The disruption caused by COVID-19 has created a seismic shift in priorities for almost everybody on the planet. The key to getting through such a disruption lies with preparation. If you’re finding that you’re in reaction mode to COVID-19, that might mean that – at least for next time – you want to have a business continuity plan that will at least give you a head start on adapting to whatever new normal we get as the result of the next crisis. In this series, we take a look at some of the major business continuity issues you should be thinking about. Let’s start with the start.
What is Business Continuity?
Business continuity is all about making sure your business survives even the most unusual of times. Catastrophic events can and do occur, and the more prepared you are to deal with them, the more likely your business will come out the other side intact.
Failing To Plan Is Planning To Fail
In that sense, business continuity really just centers on making sure that your critical resources—your people, your cash flow and your information—remain intact because without those three things, you won’t have a business.
Sudden, Catastrophic Events
The first part of business continuity planning is to know what events you need to plan for. Just because an event is sudden and catastrophic doesn’t mean it’s unpredictable. If you live in Florida, you kind of know you need a hurricane plan, right? I mean, if a hurricane hits Minnesota maybe that would be a bit of a curveball, but in general you can write out a list pretty quickly of the disasters most likely to affect your business.
Start with natural disasters, floods, fires, ransomware or other technical disasters, loss of a key person, and of course pandemics.
Evaluate Each Potential Catastrophic Event
Each catastrophe is a bit different, and your business continuity planning should take that into account. Understand the similarities between different events, and their differences. For example, if your office burns down or there is a viral outbreak, either way your team will be working from home. But most everything else about those scenarios will be quite different, because your physical premises still exists under one scenario and no longer exists in the other.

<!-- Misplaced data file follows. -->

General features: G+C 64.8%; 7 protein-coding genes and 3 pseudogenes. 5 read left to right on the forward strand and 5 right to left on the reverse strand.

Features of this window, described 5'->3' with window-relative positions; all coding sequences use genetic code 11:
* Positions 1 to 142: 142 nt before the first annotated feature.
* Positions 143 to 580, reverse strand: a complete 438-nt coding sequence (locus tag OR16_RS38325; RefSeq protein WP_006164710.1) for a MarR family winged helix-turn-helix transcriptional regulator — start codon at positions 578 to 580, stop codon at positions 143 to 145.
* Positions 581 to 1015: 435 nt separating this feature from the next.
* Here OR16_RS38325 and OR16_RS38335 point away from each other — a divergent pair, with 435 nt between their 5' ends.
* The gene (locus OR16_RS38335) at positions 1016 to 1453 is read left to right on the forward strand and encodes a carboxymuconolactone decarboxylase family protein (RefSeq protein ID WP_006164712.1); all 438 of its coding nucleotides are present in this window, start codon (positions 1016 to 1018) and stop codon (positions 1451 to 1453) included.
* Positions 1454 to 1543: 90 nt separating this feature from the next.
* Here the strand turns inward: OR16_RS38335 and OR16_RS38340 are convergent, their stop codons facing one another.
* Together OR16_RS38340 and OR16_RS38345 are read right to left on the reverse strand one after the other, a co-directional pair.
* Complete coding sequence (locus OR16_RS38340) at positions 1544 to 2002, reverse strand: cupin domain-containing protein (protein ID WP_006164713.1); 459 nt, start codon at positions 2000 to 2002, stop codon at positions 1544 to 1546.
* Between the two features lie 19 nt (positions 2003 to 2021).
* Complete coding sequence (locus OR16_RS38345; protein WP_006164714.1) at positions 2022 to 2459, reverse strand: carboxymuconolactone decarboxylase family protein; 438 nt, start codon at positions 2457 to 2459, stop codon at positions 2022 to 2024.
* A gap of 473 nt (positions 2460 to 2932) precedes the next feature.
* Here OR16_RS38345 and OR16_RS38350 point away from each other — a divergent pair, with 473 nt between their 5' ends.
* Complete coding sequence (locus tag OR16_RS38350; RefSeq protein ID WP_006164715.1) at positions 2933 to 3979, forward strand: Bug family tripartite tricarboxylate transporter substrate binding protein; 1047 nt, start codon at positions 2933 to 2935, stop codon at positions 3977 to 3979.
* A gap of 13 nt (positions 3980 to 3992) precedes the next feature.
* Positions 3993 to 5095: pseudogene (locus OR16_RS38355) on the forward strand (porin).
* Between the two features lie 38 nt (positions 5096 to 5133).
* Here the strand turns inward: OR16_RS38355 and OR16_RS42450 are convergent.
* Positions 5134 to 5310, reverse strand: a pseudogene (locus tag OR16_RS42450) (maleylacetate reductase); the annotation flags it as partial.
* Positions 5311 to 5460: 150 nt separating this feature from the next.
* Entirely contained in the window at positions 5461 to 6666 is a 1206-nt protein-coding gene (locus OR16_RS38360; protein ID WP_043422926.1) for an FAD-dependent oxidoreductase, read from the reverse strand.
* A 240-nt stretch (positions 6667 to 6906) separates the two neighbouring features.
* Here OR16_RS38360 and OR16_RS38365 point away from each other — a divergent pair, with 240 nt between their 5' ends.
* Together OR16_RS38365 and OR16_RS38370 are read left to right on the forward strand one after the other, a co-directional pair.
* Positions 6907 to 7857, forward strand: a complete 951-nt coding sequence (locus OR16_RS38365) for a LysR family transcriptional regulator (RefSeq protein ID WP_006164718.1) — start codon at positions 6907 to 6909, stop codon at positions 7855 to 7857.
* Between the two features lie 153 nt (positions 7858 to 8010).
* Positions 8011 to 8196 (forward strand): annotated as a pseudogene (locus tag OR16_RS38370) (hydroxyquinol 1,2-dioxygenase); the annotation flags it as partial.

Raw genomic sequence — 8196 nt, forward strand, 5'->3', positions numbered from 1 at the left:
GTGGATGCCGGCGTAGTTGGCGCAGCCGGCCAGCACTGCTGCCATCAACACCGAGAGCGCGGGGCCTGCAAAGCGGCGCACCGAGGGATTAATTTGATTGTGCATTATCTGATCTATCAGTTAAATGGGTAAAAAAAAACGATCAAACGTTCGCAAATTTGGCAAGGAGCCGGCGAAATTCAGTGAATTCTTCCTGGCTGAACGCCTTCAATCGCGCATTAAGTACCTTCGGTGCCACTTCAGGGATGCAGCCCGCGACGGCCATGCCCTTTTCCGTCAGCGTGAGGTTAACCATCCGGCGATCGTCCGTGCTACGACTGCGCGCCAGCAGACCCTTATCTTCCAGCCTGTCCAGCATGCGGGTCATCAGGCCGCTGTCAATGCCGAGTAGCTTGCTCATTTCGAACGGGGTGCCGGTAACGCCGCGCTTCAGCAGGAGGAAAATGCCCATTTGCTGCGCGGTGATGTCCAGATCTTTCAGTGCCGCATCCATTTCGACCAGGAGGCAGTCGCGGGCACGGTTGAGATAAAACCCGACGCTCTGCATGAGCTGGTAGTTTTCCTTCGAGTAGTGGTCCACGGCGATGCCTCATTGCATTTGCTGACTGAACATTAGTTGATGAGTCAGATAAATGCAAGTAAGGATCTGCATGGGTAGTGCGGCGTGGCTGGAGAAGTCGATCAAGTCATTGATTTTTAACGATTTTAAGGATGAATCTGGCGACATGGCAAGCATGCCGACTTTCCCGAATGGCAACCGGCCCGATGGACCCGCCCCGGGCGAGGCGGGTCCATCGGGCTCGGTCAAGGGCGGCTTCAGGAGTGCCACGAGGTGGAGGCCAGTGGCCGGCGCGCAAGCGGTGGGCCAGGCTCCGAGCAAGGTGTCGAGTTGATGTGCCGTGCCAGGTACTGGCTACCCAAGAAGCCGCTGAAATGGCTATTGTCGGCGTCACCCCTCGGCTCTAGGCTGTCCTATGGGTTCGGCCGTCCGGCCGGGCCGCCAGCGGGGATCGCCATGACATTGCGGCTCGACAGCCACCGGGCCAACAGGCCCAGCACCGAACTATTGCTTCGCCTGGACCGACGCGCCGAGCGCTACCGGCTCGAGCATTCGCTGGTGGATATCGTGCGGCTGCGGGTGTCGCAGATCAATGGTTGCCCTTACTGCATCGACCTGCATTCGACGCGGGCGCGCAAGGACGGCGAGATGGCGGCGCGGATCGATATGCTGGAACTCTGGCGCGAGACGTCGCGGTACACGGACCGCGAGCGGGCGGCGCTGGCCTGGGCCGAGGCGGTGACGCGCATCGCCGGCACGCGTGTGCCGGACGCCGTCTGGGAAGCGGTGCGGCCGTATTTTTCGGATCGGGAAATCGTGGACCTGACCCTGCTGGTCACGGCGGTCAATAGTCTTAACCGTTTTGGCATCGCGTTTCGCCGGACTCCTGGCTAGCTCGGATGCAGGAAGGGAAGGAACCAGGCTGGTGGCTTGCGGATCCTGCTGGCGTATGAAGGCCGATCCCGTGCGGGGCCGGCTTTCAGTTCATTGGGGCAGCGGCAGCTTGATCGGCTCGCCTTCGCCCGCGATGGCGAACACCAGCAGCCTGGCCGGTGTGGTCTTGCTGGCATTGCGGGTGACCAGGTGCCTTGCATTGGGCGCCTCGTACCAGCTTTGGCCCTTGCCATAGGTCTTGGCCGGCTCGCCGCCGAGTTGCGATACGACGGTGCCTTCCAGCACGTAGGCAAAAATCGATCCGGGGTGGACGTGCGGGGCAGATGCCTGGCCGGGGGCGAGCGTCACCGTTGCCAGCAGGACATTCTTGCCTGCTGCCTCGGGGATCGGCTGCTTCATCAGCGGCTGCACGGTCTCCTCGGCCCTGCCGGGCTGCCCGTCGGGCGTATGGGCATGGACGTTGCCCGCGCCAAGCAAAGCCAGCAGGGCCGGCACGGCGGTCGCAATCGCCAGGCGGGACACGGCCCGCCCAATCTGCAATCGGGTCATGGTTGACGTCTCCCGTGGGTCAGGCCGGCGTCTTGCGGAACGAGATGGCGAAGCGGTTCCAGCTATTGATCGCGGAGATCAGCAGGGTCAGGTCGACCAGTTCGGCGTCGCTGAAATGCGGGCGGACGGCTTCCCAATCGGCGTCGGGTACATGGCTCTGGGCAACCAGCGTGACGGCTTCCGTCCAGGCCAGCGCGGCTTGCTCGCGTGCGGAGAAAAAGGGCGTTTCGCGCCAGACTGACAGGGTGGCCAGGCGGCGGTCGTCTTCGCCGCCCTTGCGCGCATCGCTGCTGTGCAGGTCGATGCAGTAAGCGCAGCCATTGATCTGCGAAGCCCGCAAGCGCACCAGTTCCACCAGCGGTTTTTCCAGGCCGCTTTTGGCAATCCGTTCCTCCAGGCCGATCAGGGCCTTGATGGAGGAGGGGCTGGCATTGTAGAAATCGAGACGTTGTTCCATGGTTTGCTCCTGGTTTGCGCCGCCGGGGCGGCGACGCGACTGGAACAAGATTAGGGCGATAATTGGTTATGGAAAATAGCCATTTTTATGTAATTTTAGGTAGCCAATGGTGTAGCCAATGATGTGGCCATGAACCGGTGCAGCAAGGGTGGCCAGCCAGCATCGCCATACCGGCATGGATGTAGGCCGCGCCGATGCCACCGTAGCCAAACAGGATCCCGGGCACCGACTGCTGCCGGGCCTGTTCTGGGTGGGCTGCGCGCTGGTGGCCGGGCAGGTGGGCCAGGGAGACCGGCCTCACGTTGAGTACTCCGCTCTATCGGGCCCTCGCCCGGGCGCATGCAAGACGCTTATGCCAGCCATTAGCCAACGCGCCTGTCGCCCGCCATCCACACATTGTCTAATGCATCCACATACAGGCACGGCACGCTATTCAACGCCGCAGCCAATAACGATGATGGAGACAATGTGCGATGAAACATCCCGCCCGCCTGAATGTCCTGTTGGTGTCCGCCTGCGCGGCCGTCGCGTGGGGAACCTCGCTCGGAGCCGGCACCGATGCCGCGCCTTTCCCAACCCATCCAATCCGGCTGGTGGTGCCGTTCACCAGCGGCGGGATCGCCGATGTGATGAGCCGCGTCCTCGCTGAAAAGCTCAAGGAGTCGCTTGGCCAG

What Are Your Core Functions?
Business continuity planning deals with business unusual, rather than business as usual. You want to minimize disruption, of course, but by definition a catastrophic event is disruptive. So it’s best to know what the most important aspects of your business are. For an MSP it’s the functions that directly support what your clients need—serve clients, get paid, business continues.
For all other functions, you can evaluate on a scenario basis. If an earthquake hits your town, you might not need salespeople because you have nobody to sell to. In a viral outbreak, you might need more salespeople because everybody is looking to secure remote work locations. These non-core functions exist for a reason, but catastrophe tends to shift priorities and that’s where you have to understand each scenario and its impact on your operating environment.
Failover and Recovery
Now that you have a sense of what your core functions are that must continue no matter what, develop strategies to make it happen. Mitigating the damage you face from catastrophe, and getting back up to speed as quickly as possible, is often key to surviving a catastrophic event.
As we continue our discussion about business continuity, we’ll talk about how to plan for these events, preventative measures, succession planning and the essential tools of business continuity management (playbooks, checklists, and dry runs). So keep checking back for more insight to help you navigate business unusual.
To jump start your business continuity planning, we invite you to download our comprehensive e-book on Business Continuity Planning.